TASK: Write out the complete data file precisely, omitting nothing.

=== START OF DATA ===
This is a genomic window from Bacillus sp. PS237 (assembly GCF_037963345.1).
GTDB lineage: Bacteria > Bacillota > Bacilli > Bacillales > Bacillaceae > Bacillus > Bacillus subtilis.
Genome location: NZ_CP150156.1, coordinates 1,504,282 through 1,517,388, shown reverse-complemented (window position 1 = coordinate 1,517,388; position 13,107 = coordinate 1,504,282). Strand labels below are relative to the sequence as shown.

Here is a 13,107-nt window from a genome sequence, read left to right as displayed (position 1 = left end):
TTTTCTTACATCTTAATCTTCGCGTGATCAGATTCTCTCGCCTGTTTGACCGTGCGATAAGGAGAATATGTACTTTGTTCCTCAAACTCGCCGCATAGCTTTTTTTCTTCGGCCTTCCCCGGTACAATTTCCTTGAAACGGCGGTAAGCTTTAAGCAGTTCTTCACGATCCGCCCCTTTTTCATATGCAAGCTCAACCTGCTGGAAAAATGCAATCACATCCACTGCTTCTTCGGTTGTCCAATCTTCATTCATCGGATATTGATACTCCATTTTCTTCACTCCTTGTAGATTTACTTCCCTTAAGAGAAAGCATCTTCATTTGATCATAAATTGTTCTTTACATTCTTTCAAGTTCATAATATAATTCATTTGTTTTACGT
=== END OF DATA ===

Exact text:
This is a genomic window from Bacillus sp. PS237 (assembly GCF_037963345.1).
GTDB lineage: Bacteria > Bacillota > Bacilli > Bacillales > Bacillaceae > Bacillus > Bacillus subtilis.
Genome location: NZ_CP150156.1, coordinates 1,504,282 through 1,517,388, shown reverse-complemented (window position 1 = coordinate 1,517,388; position 13,107 = coordinate 1,504,282). Strand labels below are relative to the sequence as shown.

Here is a 13,107-nt window from a genome sequence, read left to right as displayed (position 1 = left end):
TTTTCTTACATCTTAATCTTCGCGTGATCAGATTCTCTCGCCTGTTTGACCGTGCGATAAGGAGAATATGTACTTTGTTCCTCAAACTCGCCGCATAGCTTTTTTTCTTCGGCCTTCCCCGGTACAATTTCCTTGAAACGGCGGTAAGCTTTAAGCAGTTCTTCACGATCCGCCCCTTTTTCATATGCAAGCTCAACCTGCTGGAAAAATGCAATCACATCCACTGCTTCTTCGGTTGTCCAATCTTCATTCATCGGATATTGATACTCCATTTTCTTCACTCCTTGTAGATTTACTTCCCTTAAGAGAAAGCATCTTCATTTGATCATAAATTGTTCTTTACATTCTTTCAAGTTCATAATATAATTCATTTGTTTTACGT